Marie Kondo has mastered the timeless art of tidying up since childhood, which has proven to be a viable source of income and a rewarding profession.
“I became captivated by the craft of organizing at the age of 15 after reading The art of throwing, a bestselling book in Japan at the time,” she says. “I started to explore storage more seriously and read every book on the subject that I came across.”
Today, Kondo – who is estimated to be worth around $8 million – and her husband Takumi Kawahara, who has a knack for networking and growing businesses from the ground up, are looking for new ways to uplift and to expand their KonMari business.
“We both love to work and even in our private offline moments, our conversation tends to be about the KonMari business,” admits Kawahara. “As we have evolved as business partners, we have also learned to work better together based on each other’s strengths.”
With demand for home organization products expected to grow 3.8% annually, Kondo’s gentle and thoughtful approach to redesigning our living environments adds depth and clarity to the often stressful process of taking charge of our property.
In 2021, the market was valued at US$11.8 billion, which is unsurprising considering how hybrid work arrangements are causing many of us to re-evaluate our lives, including appearance. of our environment.
The story behind KonMari
Unless you’ve read his iconic book The magic of life-changing storage: the Japanese art of decluttering and organizingyou may have guessed that Japanese heritage is firmly rooted in the foundation of the KonMari brand, but maybe you weren’t aware that Kondo worked as a Shinto miko for five years.
The rituals and behaviors that accompany the experience of visiting a shrine are at the heart of what the brand truly stands for – treating spaces with respect and care.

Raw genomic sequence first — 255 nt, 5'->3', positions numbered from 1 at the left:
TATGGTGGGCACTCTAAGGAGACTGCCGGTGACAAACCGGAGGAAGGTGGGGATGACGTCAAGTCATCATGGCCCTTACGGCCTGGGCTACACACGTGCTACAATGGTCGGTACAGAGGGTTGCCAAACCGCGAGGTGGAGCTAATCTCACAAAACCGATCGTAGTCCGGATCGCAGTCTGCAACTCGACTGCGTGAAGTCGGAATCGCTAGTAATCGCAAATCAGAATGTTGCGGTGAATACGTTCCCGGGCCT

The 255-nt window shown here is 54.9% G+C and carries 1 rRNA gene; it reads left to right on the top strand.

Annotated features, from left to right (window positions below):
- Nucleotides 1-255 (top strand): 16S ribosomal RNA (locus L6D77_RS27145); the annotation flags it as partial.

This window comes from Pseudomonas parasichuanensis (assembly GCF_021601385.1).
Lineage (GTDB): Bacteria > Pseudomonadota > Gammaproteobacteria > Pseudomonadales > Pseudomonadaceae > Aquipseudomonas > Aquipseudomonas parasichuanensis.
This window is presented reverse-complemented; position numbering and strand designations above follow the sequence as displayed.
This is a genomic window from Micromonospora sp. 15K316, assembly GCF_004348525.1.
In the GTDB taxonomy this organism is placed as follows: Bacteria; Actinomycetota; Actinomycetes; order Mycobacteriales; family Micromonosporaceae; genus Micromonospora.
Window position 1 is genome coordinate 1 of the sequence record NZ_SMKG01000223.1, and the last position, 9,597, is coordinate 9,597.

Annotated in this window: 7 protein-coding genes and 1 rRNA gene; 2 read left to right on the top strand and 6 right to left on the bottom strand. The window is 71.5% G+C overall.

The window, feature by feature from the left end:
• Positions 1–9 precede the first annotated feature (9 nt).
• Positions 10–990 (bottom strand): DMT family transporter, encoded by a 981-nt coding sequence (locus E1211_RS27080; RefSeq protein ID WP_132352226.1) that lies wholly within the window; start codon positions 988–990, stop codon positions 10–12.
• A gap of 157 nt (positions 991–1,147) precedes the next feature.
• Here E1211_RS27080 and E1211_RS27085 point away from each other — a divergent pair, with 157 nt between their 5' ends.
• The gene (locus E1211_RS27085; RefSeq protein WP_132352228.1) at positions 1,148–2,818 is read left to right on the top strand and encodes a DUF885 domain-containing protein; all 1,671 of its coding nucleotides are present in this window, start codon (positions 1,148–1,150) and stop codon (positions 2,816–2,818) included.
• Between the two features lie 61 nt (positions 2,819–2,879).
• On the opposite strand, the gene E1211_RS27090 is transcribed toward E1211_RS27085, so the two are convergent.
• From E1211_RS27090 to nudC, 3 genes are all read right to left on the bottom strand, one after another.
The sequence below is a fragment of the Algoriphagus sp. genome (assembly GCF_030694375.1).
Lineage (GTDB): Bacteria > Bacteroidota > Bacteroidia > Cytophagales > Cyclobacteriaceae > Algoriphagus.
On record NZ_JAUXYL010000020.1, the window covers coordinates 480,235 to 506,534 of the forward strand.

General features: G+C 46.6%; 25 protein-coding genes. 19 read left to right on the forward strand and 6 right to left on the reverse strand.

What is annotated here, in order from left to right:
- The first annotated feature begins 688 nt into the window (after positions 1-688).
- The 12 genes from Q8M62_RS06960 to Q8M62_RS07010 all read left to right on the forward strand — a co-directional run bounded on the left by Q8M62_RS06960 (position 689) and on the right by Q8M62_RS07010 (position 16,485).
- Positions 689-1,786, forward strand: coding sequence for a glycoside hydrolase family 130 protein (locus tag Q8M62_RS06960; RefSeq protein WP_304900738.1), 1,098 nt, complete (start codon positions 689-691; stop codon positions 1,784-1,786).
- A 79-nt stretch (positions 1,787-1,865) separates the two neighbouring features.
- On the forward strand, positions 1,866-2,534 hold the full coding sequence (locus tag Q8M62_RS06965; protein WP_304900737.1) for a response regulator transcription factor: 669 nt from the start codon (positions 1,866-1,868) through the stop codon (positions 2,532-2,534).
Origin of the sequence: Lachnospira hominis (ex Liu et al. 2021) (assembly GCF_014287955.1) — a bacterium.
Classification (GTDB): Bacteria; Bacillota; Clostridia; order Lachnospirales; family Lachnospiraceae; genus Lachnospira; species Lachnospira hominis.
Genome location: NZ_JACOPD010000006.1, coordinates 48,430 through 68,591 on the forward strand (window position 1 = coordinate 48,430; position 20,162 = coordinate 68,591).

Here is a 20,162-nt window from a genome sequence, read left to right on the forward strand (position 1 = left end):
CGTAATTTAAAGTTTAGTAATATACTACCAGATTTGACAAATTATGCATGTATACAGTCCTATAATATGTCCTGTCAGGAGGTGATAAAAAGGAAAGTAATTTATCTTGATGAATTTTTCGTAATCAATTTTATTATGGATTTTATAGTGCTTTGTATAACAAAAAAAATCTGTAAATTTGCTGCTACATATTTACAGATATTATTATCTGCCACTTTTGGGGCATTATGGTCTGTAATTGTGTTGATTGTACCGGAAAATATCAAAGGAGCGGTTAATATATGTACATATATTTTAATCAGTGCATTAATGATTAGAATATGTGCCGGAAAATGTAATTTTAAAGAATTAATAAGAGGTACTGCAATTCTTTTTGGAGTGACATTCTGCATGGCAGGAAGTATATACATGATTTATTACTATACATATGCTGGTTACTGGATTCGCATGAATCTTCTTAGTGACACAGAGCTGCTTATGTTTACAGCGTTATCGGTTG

“It all started when I enjoyed my visits to the Shinto so much that I decided to work there,” Kondo shares with CEO magazine.
“My time at the Shinto shrine helped me become the dedicated storage expert I am today and the experience has inspired many thoughtful details and practices of the KonMari Method.”
Embarking on a road less traveled early in life, the foundation of the KonMari Method was born when Kondo had a sudden revelation that sparked an idea that would later underpin his business.
“I had a moment of realization after a particularly long and difficult tidying up session, where I passed out on the floor,” she explains. “That’s when I heard a voice telling me to look carefully and closely at objects, and that’s when I realized that instead of looking for reasons to Discard an article, I should look for reasons for dungeon them.”
As a 19-year-old university student in Tokyo, Kondo took the leap to start her own business as a storage consultant.
As simple as tidying up may seem, she doesn’t hesitate to reveal that “it took years of experience and research working closely with different clients to fully develop the KonMari method”.
“I feel like every big opportunity in my career has come at exactly the right time and I consider myself very lucky,” she shares.
However, like all great things in life, Kondo believes his continued commitment to his mission plays a big part in his global success. “I feel that I have become the person I am today thanks to the effort and time I have put into the craft.”
Fast forward to 2022 and the entrepreneur and mother of three has come a long way.
“My time at the Shinto shrine helped me become the dedicated storage expert I am today and the experience has inspired many thoughtful details and practices of the KonMari Method.” – Marie Kondo
“Those early days of tidying up set off a domino effect that opened the doors to becoming a global business author and business owner,” she notes. “The entrepreneurial passion and persistence, along with the support I found in the team we developed along the way, has evolved into the success of KonMari Media.”